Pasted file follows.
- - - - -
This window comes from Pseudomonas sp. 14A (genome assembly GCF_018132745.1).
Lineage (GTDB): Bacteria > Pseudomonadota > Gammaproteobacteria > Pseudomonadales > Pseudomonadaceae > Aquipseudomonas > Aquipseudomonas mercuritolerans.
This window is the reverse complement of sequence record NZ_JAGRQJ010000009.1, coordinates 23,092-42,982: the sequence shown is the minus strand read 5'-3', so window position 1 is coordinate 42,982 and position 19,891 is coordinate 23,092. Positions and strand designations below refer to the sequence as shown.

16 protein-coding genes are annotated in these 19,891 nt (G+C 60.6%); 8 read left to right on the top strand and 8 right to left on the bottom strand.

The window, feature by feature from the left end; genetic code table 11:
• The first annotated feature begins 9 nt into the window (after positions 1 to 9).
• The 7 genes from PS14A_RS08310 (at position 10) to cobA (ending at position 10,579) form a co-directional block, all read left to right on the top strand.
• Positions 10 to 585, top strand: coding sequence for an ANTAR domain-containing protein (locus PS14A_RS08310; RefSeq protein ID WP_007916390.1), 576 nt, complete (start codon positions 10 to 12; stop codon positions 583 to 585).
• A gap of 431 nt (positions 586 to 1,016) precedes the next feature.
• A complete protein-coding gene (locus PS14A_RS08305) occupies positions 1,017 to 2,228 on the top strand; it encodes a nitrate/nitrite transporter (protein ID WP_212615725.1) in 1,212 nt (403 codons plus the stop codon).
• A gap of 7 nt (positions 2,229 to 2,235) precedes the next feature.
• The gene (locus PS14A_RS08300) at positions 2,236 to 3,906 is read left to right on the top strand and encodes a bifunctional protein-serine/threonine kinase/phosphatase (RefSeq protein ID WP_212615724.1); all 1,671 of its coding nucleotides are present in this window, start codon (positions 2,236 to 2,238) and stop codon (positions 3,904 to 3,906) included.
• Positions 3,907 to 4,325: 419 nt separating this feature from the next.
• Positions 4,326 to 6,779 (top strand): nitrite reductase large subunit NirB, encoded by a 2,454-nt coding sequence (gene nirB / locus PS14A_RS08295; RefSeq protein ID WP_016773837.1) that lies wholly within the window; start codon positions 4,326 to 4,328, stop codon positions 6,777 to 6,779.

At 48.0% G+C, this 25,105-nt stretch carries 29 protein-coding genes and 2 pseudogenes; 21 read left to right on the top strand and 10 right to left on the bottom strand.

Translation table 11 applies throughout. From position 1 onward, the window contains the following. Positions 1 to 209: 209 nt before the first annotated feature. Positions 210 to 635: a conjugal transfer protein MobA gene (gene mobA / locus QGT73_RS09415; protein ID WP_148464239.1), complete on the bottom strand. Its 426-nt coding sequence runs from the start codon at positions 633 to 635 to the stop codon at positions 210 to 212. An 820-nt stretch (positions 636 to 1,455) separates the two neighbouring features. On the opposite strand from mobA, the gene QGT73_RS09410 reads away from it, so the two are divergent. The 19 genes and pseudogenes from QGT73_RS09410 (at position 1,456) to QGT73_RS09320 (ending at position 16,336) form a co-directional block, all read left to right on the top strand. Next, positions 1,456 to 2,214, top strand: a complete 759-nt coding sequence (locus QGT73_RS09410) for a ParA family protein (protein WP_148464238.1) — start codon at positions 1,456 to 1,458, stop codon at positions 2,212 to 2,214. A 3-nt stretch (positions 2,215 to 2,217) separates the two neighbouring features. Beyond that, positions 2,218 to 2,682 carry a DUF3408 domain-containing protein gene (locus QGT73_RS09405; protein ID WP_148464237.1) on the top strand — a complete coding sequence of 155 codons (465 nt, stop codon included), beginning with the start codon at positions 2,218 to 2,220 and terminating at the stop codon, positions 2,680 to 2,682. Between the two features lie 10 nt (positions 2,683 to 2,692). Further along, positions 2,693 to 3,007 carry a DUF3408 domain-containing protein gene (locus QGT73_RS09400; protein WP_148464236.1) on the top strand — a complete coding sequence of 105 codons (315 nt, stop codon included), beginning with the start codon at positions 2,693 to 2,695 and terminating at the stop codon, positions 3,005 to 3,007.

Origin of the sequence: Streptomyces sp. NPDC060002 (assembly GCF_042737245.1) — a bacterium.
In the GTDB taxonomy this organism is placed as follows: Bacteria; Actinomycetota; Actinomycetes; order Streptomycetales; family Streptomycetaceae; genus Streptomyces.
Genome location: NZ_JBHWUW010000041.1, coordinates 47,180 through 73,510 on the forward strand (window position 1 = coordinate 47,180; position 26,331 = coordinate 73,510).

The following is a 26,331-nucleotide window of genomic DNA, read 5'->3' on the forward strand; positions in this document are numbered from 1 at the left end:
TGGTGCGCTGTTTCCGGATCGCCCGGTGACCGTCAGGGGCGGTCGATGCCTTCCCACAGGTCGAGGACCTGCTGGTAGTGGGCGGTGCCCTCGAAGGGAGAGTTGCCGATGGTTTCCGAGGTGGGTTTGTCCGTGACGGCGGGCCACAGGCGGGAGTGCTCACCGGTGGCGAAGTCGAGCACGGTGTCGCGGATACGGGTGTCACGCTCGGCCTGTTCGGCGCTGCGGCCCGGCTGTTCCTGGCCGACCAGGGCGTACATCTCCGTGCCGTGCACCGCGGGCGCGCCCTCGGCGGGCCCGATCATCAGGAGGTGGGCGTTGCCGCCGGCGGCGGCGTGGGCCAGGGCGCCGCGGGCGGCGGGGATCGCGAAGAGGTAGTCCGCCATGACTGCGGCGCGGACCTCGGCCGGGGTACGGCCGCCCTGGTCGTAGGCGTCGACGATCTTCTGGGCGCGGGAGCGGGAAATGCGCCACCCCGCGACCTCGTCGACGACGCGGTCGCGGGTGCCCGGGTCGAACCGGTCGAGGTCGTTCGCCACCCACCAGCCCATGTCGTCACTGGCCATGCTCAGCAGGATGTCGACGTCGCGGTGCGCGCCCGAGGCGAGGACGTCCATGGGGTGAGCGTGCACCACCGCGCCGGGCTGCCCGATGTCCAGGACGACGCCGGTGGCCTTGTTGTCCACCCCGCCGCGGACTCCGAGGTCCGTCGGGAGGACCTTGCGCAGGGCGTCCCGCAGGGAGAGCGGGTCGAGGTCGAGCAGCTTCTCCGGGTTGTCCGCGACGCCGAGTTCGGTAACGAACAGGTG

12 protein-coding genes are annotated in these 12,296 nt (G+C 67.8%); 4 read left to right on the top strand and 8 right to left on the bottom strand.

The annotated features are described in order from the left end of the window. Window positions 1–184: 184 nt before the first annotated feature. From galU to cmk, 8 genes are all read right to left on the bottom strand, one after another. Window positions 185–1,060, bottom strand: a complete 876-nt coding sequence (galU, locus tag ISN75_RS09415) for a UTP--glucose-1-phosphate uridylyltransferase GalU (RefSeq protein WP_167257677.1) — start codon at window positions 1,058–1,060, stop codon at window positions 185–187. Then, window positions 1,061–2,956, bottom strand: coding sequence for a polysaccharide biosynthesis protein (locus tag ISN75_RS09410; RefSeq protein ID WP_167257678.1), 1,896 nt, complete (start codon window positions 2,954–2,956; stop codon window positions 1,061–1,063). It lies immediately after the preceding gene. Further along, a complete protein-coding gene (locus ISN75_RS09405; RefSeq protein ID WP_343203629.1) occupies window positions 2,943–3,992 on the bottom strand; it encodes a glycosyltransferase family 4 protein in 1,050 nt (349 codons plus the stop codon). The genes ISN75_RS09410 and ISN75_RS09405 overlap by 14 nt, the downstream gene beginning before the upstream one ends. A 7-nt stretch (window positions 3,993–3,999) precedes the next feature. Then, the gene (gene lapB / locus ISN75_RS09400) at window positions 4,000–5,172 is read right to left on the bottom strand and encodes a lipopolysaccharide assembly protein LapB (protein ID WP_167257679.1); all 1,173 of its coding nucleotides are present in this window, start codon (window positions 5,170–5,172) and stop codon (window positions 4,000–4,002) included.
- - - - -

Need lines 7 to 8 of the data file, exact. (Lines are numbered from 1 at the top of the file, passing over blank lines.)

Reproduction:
• The 7 genes from PS14A_RS08310 (at position 10) to cobA (ending at position 10,579) form a co-directional block, all read left to right on the top strand.
• Positions 10 to 585, top strand: coding sequence for an ANTAR domain-containing protein (locus PS14A_RS08310; RefSeq protein ID WP_007916390.1), 576 nt, complete (start codon positions 10 to 12; stop codon positions 583 to 585).